How Big Data can help the UN to deal with 21st Century Challenges

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At the 2016 World Economic Forum in Davos, UN Secretary-General Ban Ki-moon urged organisations to come forward and establish stronger connections with the UN in order to truly change people’s lives for the better. Companies, said the Secretary General, must find meaningful, practical solutions to today’s problems; solutions that can help the world exist in a sustainable manner.
The Secretary-General certainly knew what he was talking about – sustainability is the buzzword for 2017 as businesses and large organisations strive to find solutions for the masses that give them access to education, health and sanitation, provide them with employment opportunities and clean energy sources and enable them to stand up to discrimination and prejudice. Moreover, all of this has been made possible because today we live in a world of big data; a world where human behaviour, trends, patterns and even policy decisions can be analysed and explained via an algorithm. Much of the IT investment today is geared towards storing and analysing big data, and already the private sector has harnessed its potential for purposes of marketing and ad displays.
As companies today ask themselves how they can use big data to help them make firm business decisions, the United Nations must also take stock of the situation and re-evaluate how it can use big data to gain a better understanding of the world by identifying problems and looking for solutions that make an impact. Data science can help us understand what is happening and why and the same technology can help the UN resolve many of the complex global issues faced by the world today.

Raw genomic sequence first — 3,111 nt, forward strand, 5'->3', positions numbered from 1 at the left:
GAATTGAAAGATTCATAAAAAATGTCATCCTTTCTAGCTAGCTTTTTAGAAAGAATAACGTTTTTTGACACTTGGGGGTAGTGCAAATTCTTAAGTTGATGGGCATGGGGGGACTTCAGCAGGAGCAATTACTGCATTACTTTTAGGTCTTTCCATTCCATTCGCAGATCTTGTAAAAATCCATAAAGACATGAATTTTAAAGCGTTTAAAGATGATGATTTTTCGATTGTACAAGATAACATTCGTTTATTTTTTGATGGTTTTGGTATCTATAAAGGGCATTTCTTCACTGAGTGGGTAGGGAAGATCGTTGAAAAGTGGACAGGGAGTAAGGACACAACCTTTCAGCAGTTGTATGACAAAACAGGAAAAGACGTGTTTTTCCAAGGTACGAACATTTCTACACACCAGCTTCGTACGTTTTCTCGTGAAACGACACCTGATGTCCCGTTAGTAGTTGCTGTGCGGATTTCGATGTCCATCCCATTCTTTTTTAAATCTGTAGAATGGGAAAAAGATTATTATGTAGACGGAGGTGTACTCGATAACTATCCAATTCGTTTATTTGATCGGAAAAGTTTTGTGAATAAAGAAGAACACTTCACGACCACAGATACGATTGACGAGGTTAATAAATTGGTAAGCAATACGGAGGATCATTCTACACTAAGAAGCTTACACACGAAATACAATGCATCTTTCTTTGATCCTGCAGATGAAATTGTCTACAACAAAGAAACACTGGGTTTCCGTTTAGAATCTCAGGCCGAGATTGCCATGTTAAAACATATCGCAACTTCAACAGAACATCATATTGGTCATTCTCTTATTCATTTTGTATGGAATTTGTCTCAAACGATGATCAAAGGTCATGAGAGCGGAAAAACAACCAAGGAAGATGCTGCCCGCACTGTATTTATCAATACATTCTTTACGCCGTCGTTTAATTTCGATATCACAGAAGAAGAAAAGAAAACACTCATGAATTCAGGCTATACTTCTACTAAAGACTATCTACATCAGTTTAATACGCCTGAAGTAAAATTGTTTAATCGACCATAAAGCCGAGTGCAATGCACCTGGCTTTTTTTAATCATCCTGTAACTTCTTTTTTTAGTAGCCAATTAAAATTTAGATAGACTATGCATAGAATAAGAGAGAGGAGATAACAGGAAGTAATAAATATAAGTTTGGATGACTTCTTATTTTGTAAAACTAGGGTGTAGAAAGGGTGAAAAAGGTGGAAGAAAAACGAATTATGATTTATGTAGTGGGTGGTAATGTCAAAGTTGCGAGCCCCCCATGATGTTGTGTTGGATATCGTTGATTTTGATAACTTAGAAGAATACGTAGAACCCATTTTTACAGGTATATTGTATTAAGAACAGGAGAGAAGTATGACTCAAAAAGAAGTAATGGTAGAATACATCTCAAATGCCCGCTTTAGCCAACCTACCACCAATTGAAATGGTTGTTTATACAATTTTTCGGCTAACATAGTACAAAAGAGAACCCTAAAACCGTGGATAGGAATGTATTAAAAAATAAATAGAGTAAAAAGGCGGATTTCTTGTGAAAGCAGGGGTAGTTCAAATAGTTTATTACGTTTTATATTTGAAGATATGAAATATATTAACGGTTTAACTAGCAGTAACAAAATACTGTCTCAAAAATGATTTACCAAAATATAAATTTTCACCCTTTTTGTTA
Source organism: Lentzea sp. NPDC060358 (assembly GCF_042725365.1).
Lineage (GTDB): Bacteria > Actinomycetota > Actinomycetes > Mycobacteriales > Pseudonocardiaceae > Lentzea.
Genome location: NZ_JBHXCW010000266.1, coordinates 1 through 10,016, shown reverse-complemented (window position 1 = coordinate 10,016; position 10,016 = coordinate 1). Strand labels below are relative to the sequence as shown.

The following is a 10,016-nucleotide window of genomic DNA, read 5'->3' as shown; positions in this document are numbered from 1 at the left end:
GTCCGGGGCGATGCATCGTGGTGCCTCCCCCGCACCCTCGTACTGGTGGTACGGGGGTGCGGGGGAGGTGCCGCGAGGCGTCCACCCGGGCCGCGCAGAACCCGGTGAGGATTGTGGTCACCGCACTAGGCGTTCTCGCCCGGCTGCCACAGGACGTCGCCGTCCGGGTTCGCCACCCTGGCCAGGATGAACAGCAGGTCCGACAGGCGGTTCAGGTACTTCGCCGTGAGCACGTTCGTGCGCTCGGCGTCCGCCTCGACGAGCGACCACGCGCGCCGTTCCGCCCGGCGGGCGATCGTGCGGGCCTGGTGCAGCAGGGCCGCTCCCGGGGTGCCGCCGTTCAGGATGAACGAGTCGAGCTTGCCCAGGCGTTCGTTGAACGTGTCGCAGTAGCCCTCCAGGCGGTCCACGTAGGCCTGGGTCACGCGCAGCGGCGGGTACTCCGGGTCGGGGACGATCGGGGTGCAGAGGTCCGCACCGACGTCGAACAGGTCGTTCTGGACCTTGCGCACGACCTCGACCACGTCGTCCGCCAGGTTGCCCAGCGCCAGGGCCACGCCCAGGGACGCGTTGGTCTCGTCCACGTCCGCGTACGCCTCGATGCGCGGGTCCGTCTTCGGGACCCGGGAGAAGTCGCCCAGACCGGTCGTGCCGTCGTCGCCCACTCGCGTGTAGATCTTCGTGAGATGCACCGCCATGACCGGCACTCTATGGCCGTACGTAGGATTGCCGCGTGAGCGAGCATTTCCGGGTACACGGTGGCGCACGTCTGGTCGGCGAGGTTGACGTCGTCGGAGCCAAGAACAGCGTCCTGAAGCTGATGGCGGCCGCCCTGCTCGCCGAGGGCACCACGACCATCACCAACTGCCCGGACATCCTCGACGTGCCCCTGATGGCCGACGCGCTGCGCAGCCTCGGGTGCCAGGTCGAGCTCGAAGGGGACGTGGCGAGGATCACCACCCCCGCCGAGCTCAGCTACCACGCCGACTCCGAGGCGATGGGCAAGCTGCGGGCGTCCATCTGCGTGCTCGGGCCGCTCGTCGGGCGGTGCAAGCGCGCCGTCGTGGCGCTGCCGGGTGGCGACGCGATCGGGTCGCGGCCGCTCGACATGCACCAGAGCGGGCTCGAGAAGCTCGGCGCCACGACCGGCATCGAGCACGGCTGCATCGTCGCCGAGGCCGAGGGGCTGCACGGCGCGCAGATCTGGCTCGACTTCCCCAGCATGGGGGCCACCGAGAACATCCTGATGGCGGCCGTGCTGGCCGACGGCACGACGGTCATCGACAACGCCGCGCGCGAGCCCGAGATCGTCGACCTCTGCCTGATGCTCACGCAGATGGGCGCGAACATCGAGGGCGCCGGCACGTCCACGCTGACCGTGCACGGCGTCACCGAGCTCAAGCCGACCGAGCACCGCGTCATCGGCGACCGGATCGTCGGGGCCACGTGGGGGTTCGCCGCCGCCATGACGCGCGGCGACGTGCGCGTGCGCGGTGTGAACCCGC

This collaboration is the next logical step since the United Nations has perhaps the most extensive database of our world’s socio-economic and political history. Making some of this data public and working together with technology partners will help the UN make better decisions and strengthen its role as the most relevant intergovernmental organisation that upholds universal values including maintaining peace, the provision of human rights, enforcement of international law and developing and applying insights acquired from analysed data.
For starters, big data can help UNESCO understand labour market trends and developments. In several remote locations around the world, conducting on-ground surveys is costly and next to impossible given the lack of access. In such a situation, big data can provide a more real-time analysis via mobile phones. Partnerships with cellular service providers could be particularly useful since they would be able to give information about geographical trends, career and education goals, and the rates of success and failure. All this could help bodies like UNESCO make informed decisions about the labour market and the skilled work force.